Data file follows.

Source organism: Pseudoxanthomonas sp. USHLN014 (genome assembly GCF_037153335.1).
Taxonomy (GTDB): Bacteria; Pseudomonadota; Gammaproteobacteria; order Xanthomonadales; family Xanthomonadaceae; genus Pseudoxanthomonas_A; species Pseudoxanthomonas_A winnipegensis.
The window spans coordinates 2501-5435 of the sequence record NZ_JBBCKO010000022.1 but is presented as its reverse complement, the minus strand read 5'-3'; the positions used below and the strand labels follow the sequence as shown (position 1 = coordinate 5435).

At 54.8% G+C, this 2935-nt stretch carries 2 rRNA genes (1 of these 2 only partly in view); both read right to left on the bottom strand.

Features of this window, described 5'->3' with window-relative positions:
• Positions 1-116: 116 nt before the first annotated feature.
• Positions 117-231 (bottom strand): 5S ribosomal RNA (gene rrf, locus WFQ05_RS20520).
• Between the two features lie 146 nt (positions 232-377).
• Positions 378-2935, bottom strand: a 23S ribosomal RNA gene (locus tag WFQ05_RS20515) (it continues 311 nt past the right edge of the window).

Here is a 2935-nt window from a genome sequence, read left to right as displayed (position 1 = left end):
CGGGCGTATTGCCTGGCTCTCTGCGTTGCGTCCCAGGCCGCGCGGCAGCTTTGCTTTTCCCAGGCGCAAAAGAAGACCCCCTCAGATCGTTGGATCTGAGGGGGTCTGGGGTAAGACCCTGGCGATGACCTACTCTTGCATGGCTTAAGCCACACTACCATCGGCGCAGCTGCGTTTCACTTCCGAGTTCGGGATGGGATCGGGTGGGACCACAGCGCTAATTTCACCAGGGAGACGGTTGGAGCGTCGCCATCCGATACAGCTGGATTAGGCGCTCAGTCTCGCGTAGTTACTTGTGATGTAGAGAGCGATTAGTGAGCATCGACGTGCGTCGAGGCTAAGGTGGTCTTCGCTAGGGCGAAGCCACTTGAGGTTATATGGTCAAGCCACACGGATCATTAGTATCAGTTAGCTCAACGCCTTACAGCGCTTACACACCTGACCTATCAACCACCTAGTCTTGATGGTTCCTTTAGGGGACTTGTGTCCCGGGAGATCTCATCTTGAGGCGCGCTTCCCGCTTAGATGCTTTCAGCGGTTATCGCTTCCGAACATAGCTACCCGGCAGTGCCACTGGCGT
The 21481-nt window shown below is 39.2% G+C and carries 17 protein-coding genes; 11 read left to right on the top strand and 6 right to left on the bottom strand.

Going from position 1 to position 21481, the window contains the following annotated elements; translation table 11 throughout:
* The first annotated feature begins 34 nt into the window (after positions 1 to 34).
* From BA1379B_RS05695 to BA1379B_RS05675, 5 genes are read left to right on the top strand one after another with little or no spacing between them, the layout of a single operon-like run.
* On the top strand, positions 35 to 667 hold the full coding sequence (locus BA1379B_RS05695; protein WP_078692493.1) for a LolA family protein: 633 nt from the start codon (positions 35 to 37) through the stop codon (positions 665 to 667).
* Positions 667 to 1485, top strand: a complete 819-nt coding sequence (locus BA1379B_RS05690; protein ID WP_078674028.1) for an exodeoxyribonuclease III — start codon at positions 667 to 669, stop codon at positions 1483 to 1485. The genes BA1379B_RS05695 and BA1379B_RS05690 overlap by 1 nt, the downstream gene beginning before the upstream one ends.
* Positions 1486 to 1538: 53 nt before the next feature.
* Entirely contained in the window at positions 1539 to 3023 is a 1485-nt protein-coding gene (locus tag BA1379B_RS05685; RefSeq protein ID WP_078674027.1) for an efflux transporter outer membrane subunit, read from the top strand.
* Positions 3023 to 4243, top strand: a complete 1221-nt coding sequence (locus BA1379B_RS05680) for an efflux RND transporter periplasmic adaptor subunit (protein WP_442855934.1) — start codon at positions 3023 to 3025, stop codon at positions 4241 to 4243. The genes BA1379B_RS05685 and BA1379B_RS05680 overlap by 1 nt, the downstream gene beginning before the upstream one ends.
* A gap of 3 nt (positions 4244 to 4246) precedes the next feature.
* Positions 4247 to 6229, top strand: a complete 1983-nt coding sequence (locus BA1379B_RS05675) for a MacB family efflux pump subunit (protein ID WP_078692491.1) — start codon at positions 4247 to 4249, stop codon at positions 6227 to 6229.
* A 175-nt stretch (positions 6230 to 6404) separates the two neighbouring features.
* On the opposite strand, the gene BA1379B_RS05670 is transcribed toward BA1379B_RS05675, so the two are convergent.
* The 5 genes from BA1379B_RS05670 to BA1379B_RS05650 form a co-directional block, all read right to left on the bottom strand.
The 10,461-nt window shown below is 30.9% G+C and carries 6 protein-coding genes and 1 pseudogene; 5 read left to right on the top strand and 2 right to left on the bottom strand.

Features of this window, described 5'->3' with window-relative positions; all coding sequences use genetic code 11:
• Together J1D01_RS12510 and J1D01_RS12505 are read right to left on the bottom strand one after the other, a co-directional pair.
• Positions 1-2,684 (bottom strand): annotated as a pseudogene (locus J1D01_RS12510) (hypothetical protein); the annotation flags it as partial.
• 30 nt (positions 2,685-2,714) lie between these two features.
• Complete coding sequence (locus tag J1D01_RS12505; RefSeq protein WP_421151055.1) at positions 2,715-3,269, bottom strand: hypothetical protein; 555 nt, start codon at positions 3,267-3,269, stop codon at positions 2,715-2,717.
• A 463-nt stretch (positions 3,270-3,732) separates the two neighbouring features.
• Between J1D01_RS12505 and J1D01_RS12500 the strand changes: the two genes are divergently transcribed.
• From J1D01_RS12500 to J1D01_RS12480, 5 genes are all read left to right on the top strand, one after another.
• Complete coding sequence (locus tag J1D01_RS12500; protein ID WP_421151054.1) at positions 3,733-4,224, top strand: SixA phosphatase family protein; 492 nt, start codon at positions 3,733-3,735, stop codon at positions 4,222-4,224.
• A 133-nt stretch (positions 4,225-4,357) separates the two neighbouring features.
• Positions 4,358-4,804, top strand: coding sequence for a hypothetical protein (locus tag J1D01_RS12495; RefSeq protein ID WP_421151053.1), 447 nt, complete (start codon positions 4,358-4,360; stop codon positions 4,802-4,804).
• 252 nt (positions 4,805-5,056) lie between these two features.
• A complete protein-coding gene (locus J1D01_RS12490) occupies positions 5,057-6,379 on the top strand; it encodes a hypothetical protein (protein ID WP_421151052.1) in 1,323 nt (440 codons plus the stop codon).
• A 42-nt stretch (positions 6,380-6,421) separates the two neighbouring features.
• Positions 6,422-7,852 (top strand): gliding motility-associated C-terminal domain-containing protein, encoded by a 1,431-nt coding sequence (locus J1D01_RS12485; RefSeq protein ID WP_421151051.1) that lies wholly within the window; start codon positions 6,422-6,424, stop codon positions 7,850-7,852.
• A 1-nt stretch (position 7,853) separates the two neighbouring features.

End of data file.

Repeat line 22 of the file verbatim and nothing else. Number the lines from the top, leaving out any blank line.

* Positions 4247 to 6229, top strand: a complete 1983-nt coding sequence (locus BA1379B_RS05675) for a MacB family efflux pump subunit (protein ID WP_078692491.1) — start codon at positions 4247 to 4249, stop codon at positions 6227 to 6229.